What is clustering? According to Hartigan (see ) clustering is *the groups of similar objects*.

I applied unsupervised clustering algorithms to find data groups, without predetermined information. The codes in Python can be found in my Python website.

There are 4 main ways to do unsupervised clustering, but currently, I only had the K-Means Algorithm code for Python. A detailed discussion of all algorithms is here. This recommended website also have links to other valuable resources online.

In my own search for tutorials of clustering algorithms, I used Google and found these additional helpful documents:

- Interactive applet for Mixture Gaussian Algorithm: http://diwww.epfl.ch/mantra/tutorial/english/gaussian/html/
- Learning for Gaussian Mixtures: includes Mathlab codes and other publication: http://carol.science.uva.nl/~jverbeek/gm/
- Clustering for Mathlab, including the codes by David Comey: http://www.cs.ucl.ac.uk/staff/D.Corney/ClusteringMatlab.html
- Lecture on Mixture Gaussian Algorithm: in pdf format: http://espresso.ee.sun.ac.za/~schwardt/pr813/lectures/lecture06/pr813_lecture06.pdf
- Papers on clustering analyses from Washington University:
http://www.stat.washington.edu/fraley/mclust/reps.shtml: a paper on model
based cluster ananlysis that I found particularly relevant to my topic is :
How Many Clusters? Which clustering method?-Answer via Model-Based Cluster
Analysis, but it is in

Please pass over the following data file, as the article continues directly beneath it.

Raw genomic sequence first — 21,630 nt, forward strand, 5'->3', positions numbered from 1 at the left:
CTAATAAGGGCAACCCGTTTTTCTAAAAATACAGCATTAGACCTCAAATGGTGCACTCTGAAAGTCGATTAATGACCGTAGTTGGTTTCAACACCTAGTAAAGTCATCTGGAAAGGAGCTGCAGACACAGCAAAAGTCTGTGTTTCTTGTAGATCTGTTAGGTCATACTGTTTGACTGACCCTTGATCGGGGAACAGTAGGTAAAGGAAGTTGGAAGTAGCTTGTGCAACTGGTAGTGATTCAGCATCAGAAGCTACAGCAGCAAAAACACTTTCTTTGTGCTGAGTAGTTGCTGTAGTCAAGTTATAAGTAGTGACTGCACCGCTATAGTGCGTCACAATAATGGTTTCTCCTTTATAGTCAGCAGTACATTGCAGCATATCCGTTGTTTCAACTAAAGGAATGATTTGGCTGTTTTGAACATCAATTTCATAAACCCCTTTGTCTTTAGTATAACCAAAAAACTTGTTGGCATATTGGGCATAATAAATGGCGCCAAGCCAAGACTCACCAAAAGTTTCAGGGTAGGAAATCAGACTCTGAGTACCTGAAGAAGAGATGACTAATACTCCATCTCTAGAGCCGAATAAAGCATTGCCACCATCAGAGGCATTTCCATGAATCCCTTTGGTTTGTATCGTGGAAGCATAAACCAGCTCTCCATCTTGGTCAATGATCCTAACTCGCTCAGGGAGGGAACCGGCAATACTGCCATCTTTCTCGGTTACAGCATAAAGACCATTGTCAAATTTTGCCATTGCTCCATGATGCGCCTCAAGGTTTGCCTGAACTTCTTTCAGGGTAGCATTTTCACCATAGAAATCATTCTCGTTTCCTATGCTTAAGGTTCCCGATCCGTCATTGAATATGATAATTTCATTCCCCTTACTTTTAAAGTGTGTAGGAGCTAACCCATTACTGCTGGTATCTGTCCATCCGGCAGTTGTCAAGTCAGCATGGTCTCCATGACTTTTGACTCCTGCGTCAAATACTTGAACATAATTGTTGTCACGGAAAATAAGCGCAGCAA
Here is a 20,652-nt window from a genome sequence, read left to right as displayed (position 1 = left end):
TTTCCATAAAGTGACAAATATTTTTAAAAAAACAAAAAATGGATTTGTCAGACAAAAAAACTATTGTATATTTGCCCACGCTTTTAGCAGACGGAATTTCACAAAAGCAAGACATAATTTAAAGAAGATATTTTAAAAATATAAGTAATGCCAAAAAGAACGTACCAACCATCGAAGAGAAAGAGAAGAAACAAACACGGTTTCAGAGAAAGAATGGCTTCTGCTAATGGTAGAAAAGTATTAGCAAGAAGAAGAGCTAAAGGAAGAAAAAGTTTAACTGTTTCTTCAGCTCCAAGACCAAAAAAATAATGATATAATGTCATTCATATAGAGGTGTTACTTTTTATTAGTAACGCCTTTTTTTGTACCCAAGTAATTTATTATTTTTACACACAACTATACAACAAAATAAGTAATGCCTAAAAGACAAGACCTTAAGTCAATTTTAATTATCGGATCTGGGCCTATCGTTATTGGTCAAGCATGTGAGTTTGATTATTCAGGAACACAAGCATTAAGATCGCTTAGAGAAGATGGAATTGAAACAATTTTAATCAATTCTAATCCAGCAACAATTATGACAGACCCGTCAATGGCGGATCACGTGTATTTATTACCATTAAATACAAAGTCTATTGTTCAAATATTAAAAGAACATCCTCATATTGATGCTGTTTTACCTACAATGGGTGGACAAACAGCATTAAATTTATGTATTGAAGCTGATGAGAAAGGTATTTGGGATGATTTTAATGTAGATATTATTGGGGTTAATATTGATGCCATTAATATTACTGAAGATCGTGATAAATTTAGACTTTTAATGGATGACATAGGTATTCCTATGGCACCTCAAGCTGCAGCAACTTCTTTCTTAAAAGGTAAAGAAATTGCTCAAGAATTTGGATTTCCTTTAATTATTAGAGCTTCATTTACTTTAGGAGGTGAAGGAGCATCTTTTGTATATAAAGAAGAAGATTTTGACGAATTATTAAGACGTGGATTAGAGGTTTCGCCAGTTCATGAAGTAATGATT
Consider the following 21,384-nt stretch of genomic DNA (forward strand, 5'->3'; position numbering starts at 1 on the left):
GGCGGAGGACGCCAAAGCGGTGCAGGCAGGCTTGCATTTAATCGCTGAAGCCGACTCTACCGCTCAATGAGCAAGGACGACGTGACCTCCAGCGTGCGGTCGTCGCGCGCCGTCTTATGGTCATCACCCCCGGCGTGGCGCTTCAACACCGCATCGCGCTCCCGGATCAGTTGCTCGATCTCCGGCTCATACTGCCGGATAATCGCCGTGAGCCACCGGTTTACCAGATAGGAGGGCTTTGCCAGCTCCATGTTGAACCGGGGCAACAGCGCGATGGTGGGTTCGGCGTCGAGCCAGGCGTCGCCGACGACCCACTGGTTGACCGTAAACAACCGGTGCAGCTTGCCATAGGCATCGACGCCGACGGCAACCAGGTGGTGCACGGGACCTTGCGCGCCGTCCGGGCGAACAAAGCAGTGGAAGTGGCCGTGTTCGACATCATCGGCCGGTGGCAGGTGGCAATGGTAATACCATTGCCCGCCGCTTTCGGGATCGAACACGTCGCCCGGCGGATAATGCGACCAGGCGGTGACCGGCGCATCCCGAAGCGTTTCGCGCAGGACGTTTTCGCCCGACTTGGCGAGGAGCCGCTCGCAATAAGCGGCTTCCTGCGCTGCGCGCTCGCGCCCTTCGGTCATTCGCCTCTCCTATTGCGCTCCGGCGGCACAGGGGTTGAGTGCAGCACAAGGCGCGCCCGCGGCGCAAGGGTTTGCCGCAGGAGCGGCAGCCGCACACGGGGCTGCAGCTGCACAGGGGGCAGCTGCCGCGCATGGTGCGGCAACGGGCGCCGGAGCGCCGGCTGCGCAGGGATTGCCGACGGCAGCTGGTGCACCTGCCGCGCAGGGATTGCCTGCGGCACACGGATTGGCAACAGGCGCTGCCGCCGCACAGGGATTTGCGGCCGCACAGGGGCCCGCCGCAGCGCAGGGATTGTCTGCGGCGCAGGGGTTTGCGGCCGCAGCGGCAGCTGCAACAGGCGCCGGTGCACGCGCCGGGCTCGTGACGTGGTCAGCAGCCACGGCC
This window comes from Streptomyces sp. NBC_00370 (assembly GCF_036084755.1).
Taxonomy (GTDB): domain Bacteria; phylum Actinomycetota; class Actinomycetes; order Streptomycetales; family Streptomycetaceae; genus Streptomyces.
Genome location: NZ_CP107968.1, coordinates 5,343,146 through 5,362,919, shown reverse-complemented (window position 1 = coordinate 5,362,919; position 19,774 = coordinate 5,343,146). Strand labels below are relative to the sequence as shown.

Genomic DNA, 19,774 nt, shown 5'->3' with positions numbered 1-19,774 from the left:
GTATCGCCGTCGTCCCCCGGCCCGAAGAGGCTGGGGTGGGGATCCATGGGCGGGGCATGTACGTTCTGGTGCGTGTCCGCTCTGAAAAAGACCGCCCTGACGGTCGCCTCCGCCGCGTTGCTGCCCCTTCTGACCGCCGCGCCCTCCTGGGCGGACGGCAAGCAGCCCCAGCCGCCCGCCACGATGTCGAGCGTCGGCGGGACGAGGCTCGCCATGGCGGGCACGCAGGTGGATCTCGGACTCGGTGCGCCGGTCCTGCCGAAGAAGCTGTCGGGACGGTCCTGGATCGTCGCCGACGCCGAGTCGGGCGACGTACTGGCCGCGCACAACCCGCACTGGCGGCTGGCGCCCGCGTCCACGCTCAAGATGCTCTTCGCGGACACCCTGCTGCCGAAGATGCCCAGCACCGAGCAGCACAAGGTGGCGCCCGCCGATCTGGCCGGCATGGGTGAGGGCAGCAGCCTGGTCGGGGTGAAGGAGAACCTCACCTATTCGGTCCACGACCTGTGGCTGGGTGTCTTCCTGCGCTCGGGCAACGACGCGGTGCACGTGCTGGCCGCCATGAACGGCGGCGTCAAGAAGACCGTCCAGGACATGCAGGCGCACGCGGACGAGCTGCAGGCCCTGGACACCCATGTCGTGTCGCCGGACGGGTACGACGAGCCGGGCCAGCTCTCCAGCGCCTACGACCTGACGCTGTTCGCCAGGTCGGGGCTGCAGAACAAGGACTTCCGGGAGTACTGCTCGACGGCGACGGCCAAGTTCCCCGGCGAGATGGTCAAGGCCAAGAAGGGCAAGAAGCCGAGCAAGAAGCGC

**Postscript**, so please download Postcript reader first (if you are in Unix, probably you have it already; if in Windows, a free program is Ghostscript). - Mixture Modelling Page: http://www.csse.monash.edu.au/~dld/mixture.modelling.page.html: this site lists many mixture modelling resources online; however, most are links to societies and organizations, which I found less relevant to what I'm looking for

How is all of this relevant to music? In the process of searching for good machine learning techniques, Judy wants to see if we can use clustering algorithms to find out interesting, unexpected patterns. So the inputs will be a number of scales (8 notes, input in MIDI values, for example, 60 for Middle C) and outputs are clusters of these scales. This information may be helpful in constructing new compositions.

How do we know the Midi values of each note? We can use a software to do this job, like KeyKit, to write inteprete notes in a piece of music into Midi values.

The next step is to improve the algorithm so that it reads not only note value, but also note length, for example, an 1/8 note, 1/4 or a 1/2. Combination of both note values and note lengths will be interesting to study.

If you have any suggestion, please email me at tle@email.smith.edu.